Acceptance and Commitment Training (ACT) Workshops - Michael E. DeBakey VA Medical Center - Houston, Texas
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Michael E. DeBakey VA Medical Center - Houston, Texas

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Acceptance and Commitment Training (ACT) Workshops

ACT Workshop

ACT Workshop

By Todd Goodman
Tuesday, August 4, 2020

Prior to the COVID-19 pandemic, the Houston VA held monthly workshops to help Veterans facing total knee replacement learn skills to help them recover following surgery. The researchers responsible for this study are still serving our Veterans, but virtually via Zoom meetings, and the Veterans are loving the new format.

Acceptance and Commitment Training (ACT) workshops are led by Dr. Lilian Dindo from the Center for Innovations in Quality, Effectiveness, and Safety. The studies involve Veterans who are experiencing distress and/or high pain levels prior to surgery.

“Some of the Veterans don’t have experience using virtual programs like Zoom,” said Dindo, “and in those cases we deliver an iPad to the Veteran with Zoom already downloaded. We walk them through the setup process and make sure they have everything they need.”

“Pre-operative distress leads to increased risk for chronic post-operative pain and increased opioid use,” said Dindo who developed the workshop format and has been running these groups for several years. “We do these workshops because we have found them to be effective at reducing distress and improving pain outcomes in other similar studies. We have also found that patients who attend a workshop prior to surgery have better post-surgical outcomes.”

Navy and Vietnam-era Veteran Dr. Bill Rollwitz recently participated in the workshop prior to his knee replacement and found the workshop very informative.

“They disseminate good information about what is coming and what to expect,” said Rollwitz. “They really delve into pain management. It also gives you an opportunity to talk with people who are going through—or have been through—what you are about to experience. Sometimes when you deal with chronic pain, you feel like you are the only one. The group dynamic was exceptional."

By participating in theses ACT workshops Veterans also learn basic skills for when they get home—how to walk, turn and pivot, get up from a chair, and shower.

“I learned some really great information, like how you need to proof your house to use a walker. They discuss the little things you don’t think about but are so important,” Rollwitz said.

“It [ACT workshop] helped with the total process,” said Army Veteran Constance Daily, “from the actual surgery and what it entailed, to dealing with relatives and getting through the pain.”

The workshops begin by the Psychologists asking Veterans to list what and who is important to them. Answers like family, spouse, grandchildren, community, giving back, and spirituality (religion) are usually at the top of the list. The idea is to get the Veterans to focus on what they value and to keep these values in mind following surgery.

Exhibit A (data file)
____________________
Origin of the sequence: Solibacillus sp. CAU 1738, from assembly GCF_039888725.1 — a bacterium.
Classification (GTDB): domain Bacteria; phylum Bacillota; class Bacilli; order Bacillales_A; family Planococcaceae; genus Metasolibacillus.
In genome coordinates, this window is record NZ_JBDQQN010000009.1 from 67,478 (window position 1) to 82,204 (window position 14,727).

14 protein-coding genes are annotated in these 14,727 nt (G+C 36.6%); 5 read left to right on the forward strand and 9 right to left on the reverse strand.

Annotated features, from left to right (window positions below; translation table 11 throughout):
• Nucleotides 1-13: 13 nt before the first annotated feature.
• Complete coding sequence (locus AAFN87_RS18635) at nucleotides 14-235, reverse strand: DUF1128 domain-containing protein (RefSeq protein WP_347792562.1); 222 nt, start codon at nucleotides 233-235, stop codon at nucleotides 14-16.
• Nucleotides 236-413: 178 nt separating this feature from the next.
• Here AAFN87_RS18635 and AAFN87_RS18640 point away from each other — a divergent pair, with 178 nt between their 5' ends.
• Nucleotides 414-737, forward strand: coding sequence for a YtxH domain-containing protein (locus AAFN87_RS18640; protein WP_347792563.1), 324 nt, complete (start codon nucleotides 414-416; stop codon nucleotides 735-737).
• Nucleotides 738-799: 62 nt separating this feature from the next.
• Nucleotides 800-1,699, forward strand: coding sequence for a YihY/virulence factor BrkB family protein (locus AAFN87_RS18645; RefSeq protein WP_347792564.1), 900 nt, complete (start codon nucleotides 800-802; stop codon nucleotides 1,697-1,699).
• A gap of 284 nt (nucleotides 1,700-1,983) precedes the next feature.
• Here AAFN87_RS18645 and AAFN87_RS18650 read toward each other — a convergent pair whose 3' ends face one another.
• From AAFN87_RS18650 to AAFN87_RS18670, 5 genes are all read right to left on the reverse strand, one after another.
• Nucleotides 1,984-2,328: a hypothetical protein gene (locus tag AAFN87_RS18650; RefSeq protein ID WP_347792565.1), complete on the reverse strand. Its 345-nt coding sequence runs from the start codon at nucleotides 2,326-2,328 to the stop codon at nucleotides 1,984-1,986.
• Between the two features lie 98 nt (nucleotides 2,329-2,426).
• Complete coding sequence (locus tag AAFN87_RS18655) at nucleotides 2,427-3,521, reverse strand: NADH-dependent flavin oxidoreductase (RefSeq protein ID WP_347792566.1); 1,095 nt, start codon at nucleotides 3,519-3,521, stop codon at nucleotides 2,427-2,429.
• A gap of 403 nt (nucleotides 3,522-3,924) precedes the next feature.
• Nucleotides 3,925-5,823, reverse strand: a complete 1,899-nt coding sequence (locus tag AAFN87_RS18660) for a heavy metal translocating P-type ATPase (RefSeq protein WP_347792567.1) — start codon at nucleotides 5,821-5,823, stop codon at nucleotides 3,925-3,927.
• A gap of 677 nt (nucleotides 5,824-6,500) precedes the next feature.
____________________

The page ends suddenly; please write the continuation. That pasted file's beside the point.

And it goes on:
“If you are in pain, you may become fixated on that pain and get tunnel vision,” said Dr. Derrecka Boykin, Post-doctoral Fellow with the Mental Illness Research Education and Clinical Center. “We’re trying to teach Veterans how to cope with the pain better, to not lose sight of other things in your life because of the pain, and to focus on the people and things that are most important to you.”

“Quite frankly, there is a lot of anxiety prior to a major procedure like knee replacement,” said Rollwitz.

Two providers, usually psychologists, take each group through exercises designed to teach the Veterans how to get out of their own heads and focus on what they value.

“Take notice, step back,” said Boykin. “I’m in my head. I feel anxious … what am I going to do next?”

For Veterans who have had knee replacement surgery, it is so important not to dwell on their pain and situation, but to continue to move forward with physical therapy and activities that they enjoy. It can be easy to slip into depression or anxiety and ignore the things that are important to them, like going to family events, or out to dinner with their friends. Some Veterans may feel they are too much trouble or that they will be a burden. They can become prisoners to their condition.

“When you are in pain and hurting you tend to isolate,” confided Daily. “The workshop shows Veterans how to avoid missteps.”

“We’re trying to encourage Veterans to not let pain be a barrier that keeps them from living a meaningful life,” said Boykin. “As they go through surgery and recovery, we are hoping the things they learn here will help encourage them to do meaningful and important things even when it gets hard and negative thoughts start to creep in.”

“You don’t have to listen or buy into negative thoughts. The key is to allow your values to guide your steps, not your fears,” said Dindo.

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